When I Was HIV Negative, I Was Scared of Sex With HIV-Positive People, Too
As a gay man with a smartphone, I know that conversation, dick pics and casual sex are just one tap away. Promoted as social networking apps mostly to adhere to app store guidelines, Scruff, Grindr, and similar apps do provide a social networking service. It just so happens that the networking typically involves a top servicing a bottom.
Don't get me wrong: I've used Scruff for directions to the nearest convenience store along with finding out the location of the best local Mexican joint when I'm traveling. But, if we're being real, I and my seven million fellow Scruff users are typically open to a little more than polite conversation.
(I intend no offense to the people strictly looking for polite chitchat. Sometimes, I'm there. More often, though, I'm certainly not.)
Still, you never know where the digital winds will take you, and recently, I happened by someone who looked a bit familiar. After a brief back and forth, I realized I wasn't mistaken: This was somebody I had thought about every now and then but thought I'd never see again.
Years ago, I hooked up with a guy who was visiting Philly, where I lived then and still live today. At the time, I was HIV negative and he was HIV positive. I said I was cool with our different statuses. He came over. After some intensely awkward attempts at sex, I had to ask him to leave.
I profusely apologized, and I felt awful. Despite my purported sex positive progressivism and my rejection of societal stigma and shame toward HIV-positive folks, at the end of the day, I just couldn't do it. I just wanted him to get out of my house.
In other words, I wanted to wash my hands of the uncomfortable, unpleasant, mortifying situation that I myself had created. Then again, the only person who was really embarrassed at the time, I'd later learn, was me.
Months later, I tested HIV positive.
Now, while I don't believe in the idea of God the smiter or puckish arbiter of universal justice, I still recognize the dramatic irony of this situation. Funnier still is the fact that years later I would be writing about it on TheBody.com.
Not so funny, though, is the fact that what happened between me and that guy years ago isn't an isolated incident.
As an HIV-positive guy, I can attest to the fact that there's nothing worse than someone saying he's cool with my status while he shakes or hesitates unbuttoning my pants. To me, healthy sexual expression is about communication, sincerity and mutual pleasure: It isn't just about getting the job done grudgingly in order to burnish your sex positive bona fides.
In other words, if you're not cool with it, don't act like you are. More to the point: You don't get a merit badge for having sex with an HIV-positive guy, you don't get brownie points for doing something you don't want to do in bed and you certainly won't find sexual fulfillment at the bottom of a well filled with your own fear and anxiety.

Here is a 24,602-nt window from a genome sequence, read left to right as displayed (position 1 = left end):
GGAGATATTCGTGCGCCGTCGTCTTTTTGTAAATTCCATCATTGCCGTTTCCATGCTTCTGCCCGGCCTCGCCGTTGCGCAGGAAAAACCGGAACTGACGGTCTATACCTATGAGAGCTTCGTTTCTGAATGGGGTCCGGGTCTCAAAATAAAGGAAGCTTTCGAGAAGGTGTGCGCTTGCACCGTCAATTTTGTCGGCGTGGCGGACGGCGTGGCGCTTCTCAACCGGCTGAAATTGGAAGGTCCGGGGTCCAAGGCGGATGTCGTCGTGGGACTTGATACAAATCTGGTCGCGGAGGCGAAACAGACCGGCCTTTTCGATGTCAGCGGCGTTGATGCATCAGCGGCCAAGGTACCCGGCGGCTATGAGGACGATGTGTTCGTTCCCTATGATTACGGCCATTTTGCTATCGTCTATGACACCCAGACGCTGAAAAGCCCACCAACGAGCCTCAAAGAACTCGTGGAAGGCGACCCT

That's a lot easier said than done, though.
After all, it explains why I found myself in that awkward sexual encounter in the first place. Why did I do it, then? Well, I was also incredibly horny and, frankly, the dude was, and is still, hot.
So, this year, when I saw him visiting Philadelphia again and on Scruff, I had to message him. Would he think I'm a creeper? Would he yell at me? Would he -- and he'd be totally justified in doing this -- tell me to go fuck myself? After a brief back and forth, I explained that I thought we had met before.
"Funny enough," I messaged him on Scruff, "we hooked up [years ago] and I was nervous about your status. About six months later, I seroconverted. I think often about how poorly I handled sex with you since I was so fearful." I brought up the fact that we couldn't even have sex, that I was trembling and annoyingly fearful before I had to ask him to leave.
It was the right guy.
"I didn't hold it against you," he responded. "I just felt bad that u seemed ignorant of it at the time."
Ignorant is precisely the right word, too. Ignorance is merely a lack of knowledge, and irrational terror at the prospect of having sex with an HIV-positive person is simply ignorant. No matter how many times we assert -- and back up our assertions with evidence -- that undetectable effectively means non-infectious, no matter how many times we talk about PrEP (pre-exposure prophylaxis) being the most effective way for HIV-negative men to guard against acquiring HIV, no matter how many times we point out that sex shouldn't ever be shameful, we still have to contend with the human factor.
You know, that nagging reality that human beings are complex, dissonant, nonsensical, instinct-driven, emotional beings. That human factor.
Many times, gay men, bombarded with dissonant HIV prevention messages and stigmatic specters of HIV/AIDS in pop culture, come from only one of two places, too: fear or horniness. Combine the two and you have some spectacularly entertaining fireworks highlighting absolutely terrible social interactions.
More often than not, though, it's the person ignoring his own issues who's suffering the majority of the embarrassment and discomfort. Clearly, like most HIV-positive guys, I was once HIV negative. And, I can say without a doubt that, when someone rejects me or seems to reject me because of my status, be it mid-thrust or mid-message, it still smarts a tiny bit. Earlier in my life with HIV, it was emotionally devastating. With time, though, it began to hurt less and less.
Today, I sort of laugh at the absurdity of it.
Or, as someone else said, I don't hold it against people; I just feel sorry for their ignorance.
Josh Kruger is an award-winning writer and commentator in Philadelphia. His work often focuses on HIV/AIDS, cultural stigmas and social problems. You can follow him on Twitter @jawshkruger.